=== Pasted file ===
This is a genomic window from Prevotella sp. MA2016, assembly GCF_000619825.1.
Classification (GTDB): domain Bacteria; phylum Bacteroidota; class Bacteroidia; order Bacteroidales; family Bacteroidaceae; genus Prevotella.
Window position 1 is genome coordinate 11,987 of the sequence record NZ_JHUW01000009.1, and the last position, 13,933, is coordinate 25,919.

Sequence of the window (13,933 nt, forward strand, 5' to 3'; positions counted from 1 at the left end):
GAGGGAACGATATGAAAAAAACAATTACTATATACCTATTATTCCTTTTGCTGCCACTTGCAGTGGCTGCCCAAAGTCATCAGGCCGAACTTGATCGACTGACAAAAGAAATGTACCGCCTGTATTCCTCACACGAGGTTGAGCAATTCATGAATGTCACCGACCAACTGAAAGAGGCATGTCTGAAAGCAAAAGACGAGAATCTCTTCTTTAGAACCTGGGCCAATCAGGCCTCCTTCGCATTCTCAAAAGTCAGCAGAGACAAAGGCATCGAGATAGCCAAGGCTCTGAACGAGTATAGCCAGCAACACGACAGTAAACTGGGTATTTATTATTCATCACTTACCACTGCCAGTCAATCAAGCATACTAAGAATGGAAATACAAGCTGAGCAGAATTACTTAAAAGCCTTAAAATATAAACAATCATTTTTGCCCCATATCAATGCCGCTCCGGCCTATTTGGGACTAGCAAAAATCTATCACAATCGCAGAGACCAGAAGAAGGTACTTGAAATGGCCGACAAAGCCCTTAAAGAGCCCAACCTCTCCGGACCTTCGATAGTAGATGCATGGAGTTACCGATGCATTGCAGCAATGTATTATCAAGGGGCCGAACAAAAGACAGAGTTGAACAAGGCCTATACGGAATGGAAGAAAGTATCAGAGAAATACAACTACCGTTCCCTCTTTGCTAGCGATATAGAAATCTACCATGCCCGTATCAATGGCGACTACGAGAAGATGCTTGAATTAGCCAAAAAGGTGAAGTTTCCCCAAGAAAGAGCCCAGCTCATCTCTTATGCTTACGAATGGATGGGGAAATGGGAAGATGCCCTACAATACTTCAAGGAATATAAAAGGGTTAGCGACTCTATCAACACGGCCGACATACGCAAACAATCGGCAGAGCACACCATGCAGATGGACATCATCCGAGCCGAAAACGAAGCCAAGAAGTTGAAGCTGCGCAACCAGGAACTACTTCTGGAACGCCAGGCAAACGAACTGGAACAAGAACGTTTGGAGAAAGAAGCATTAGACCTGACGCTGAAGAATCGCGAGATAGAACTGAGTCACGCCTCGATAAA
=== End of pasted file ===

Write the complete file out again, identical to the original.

This is a genomic window from Prevotella sp. MA2016, assembly GCF_000619825.1.
Classification (GTDB): domain Bacteria; phylum Bacteroidota; class Bacteroidia; order Bacteroidales; family Bacteroidaceae; genus Prevotella.
Window position 1 is genome coordinate 11,987 of the sequence record NZ_JHUW01000009.1, and the last position, 13,933, is coordinate 25,919.

Sequence of the window (13,933 nt, forward strand, 5' to 3'; positions counted from 1 at the left end):
GAGGGAACGATATGAAAAAAACAATTACTATATACCTATTATTCCTTTTGCTGCCACTTGCAGTGGCTGCCCAAAGTCATCAGGCCGAACTTGATCGACTGACAAAAGAAATGTACCGCCTGTATTCCTCACACGAGGTTGAGCAATTCATGAATGTCACCGACCAACTGAAAGAGGCATGTCTGAAAGCAAAAGACGAGAATCTCTTCTTTAGAACCTGGGCCAATCAGGCCTCCTTCGCATTCTCAAAAGTCAGCAGAGACAAAGGCATCGAGATAGCCAAGGCTCTGAACGAGTATAGCCAGCAACACGACAGTAAACTGGGTATTTATTATTCATCACTTACCACTGCCAGTCAATCAAGCATACTAAGAATGGAAATACAAGCTGAGCAGAATTACTTAAAAGCCTTAAAATATAAACAATCATTTTTGCCCCATATCAATGCCGCTCCGGCCTATTTGGGACTAGCAAAAATCTATCACAATCGCAGAGACCAGAAGAAGGTACTTGAAATGGCCGACAAAGCCCTTAAAGAGCCCAACCTCTCCGGACCTTCGATAGTAGATGCATGGAGTTACCGATGCATTGCAGCAATGTATTATCAAGGGGCCGAACAAAAGACAGAGTTGAACAAGGCCTATACGGAATGGAAGAAAGTATCAGAGAAATACAACTACCGTTCCCTCTTTGCTAGCGATATAGAAATCTACCATGCCCGTATCAATGGCGACTACGAGAAGATGCTTGAATTAGCCAAAAAGGTGAAGTTTCCCCAAGAAAGAGCCCAGCTCATCTCTTATGCTTACGAATGGATGGGGAAATGGGAAGATGCCCTACAATACTTCAAGGAATATAAAAGGGTTAGCGACTCTATCAACACGGCCGACATACGCAAACAATCGGCAGAGCACACCATGCAGATGGACATCATCCGAGCCGAAAACGAAGCCAAGAAGTTGAAGCTGCGCAACCAGGAACTACTTCTGGAACGCCAGGCAAACGAACTGGAACAAGAACGTTTGGAGAAAGAAGCATTAGACCTGACGCTGAAGAATCGCGAGATAGAACTGAGTCACGCCTCGATAAA